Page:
Solar Filters for Cameras
The Baader Safety Film comes in 8×10 sheets. Handle it with care, because scratches, holes, or tears in the Safety Film have the potential to render it unsafe to use. The material is flexible and easy to cut, making it ideal for building a solar filter for your camera lens. The Baader Planetarium, creators of the AstroSolar Safety Film, have a webpage explaining how to construct (a rather fancy) filter for your camera, telescope, or spotting scope. While the page is aimed at telescope users, simply replace the word ‘telescope’ with ‘camera lens’ when following the instructions.
Most solar eclipse chasers who use the AstroSolar Safety Film rarely bother with anything so fancy, and you don’t need to, either. Instead, cut a piece of AstroSolar Film that is significantly larger than the diameter of your camera lens. Carefully stretch it over the lens, making sure not to tear it. Hold the Film in place with two elastic bands. Yes, the Film will wrinkle, but that’s not a problem.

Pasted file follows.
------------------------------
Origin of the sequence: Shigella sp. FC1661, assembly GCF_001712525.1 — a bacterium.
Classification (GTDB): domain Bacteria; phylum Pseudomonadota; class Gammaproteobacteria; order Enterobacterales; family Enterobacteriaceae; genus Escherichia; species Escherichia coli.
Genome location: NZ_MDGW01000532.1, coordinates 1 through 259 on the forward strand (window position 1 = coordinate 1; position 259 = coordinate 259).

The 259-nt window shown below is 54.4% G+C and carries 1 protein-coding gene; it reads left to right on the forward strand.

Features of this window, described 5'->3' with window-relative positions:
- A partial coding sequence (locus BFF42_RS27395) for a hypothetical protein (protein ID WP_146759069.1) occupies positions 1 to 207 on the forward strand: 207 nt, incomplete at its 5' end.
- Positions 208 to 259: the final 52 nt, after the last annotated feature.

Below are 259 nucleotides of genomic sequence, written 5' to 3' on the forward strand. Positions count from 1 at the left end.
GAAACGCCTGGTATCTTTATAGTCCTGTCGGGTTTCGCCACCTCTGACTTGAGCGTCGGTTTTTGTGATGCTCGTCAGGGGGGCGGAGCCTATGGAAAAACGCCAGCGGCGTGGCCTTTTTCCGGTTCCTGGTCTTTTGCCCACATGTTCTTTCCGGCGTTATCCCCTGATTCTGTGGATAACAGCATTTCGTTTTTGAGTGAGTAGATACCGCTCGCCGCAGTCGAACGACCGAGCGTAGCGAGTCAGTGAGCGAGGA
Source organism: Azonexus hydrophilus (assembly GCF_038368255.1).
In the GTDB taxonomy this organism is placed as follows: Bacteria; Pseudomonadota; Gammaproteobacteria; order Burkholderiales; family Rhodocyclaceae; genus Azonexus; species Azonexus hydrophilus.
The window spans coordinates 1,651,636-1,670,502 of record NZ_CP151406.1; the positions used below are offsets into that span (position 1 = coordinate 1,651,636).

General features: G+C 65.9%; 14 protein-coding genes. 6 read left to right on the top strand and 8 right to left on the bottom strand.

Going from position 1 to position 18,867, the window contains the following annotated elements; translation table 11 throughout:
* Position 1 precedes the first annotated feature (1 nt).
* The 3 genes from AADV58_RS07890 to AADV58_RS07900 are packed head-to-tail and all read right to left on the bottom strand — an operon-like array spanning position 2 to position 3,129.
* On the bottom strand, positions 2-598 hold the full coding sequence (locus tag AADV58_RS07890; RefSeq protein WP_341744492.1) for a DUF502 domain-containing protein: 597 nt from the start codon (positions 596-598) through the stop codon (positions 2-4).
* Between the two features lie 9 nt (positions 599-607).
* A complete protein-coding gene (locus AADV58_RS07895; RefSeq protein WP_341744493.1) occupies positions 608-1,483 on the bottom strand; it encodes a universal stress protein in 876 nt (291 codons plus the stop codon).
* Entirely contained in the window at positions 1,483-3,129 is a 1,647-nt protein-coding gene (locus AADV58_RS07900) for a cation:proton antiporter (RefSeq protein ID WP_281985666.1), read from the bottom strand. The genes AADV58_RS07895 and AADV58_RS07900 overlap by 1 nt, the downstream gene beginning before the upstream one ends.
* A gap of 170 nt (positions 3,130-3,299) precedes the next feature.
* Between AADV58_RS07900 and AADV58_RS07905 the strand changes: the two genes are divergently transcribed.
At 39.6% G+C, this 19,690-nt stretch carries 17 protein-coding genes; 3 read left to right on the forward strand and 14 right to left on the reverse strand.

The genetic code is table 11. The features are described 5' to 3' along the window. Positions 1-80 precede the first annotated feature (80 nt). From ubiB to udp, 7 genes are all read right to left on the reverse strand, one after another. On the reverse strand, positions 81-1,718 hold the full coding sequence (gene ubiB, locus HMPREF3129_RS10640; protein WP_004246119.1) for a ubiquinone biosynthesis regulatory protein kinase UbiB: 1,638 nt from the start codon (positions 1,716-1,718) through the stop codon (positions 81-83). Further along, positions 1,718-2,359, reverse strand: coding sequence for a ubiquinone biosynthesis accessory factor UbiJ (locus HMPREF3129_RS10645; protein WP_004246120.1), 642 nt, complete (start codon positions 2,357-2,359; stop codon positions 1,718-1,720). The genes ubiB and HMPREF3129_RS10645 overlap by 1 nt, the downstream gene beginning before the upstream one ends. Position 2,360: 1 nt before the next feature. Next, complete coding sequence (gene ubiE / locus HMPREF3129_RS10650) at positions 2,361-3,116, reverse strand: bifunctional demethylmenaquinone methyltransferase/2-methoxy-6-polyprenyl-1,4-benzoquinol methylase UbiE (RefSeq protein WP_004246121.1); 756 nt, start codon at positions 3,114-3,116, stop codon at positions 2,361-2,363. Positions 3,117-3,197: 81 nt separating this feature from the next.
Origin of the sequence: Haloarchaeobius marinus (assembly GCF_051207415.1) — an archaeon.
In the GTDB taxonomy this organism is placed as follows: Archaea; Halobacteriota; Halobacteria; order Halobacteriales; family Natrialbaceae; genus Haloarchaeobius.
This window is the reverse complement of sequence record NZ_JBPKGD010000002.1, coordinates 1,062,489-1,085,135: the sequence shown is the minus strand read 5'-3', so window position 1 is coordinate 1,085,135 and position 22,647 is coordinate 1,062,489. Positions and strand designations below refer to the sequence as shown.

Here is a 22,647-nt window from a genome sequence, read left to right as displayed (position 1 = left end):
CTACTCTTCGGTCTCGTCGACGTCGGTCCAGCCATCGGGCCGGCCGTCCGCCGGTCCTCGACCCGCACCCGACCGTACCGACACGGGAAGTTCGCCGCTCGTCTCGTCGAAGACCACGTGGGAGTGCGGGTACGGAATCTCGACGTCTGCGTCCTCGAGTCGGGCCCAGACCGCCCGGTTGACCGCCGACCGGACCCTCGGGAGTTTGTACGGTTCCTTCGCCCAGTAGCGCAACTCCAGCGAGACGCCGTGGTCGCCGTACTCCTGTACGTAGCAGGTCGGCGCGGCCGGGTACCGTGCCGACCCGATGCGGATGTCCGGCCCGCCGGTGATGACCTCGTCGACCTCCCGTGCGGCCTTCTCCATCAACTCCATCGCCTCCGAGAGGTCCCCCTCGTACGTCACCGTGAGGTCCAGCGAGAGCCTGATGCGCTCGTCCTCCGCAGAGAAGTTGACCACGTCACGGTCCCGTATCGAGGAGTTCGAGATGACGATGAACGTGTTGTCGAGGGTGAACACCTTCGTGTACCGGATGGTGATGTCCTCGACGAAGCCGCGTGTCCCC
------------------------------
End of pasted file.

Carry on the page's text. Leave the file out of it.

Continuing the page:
What do the ‘pros’ use to shoot a partial solar eclipse? Many use specialty filters that thread directly onto the front of their camera lens. Thousand Oaks Optical is one solar-filter vendor. Thousand Oaks uses their own safe SolarLite polymer filter material, which is also found in their filters for telescopes.
Final Safety Thoughts
Regardless of what camera/lens combination you use to image the partial solar eclipse, remember that the filter always attaches to the front, or Sun-pointing side, of your lens. Never point an unfiltered camera at the Sun with its live view or electronic viewfinder activated. That’s a good way to potentially damage the camera’s sensors and electronics. If your camera has an old-fashioned optical viewfinder (maybe it’s a point-and-shoot), and it doesn’t have through-the-lens viewing, make sure you cover the viewfinder with the AstroSolar Safety Film. If you’re using a smartphone, tape a piece of AstroSolar Film over the front of its camera lens before pointing it sunward.
Well before solar eclipse day, test your camera and filter combination. Ensure the filter will stay on the front of the lens—you don’t want it popping off while it’s pointed at the Sun. Try different exposures to see which one is best. If you’re using a smartphone, see if the image size is large enough to make photography worthwhile. But above all, when looking at and/or photographing the Sun, eclipsed or not, think safety first. Your eyes are irreplaceable.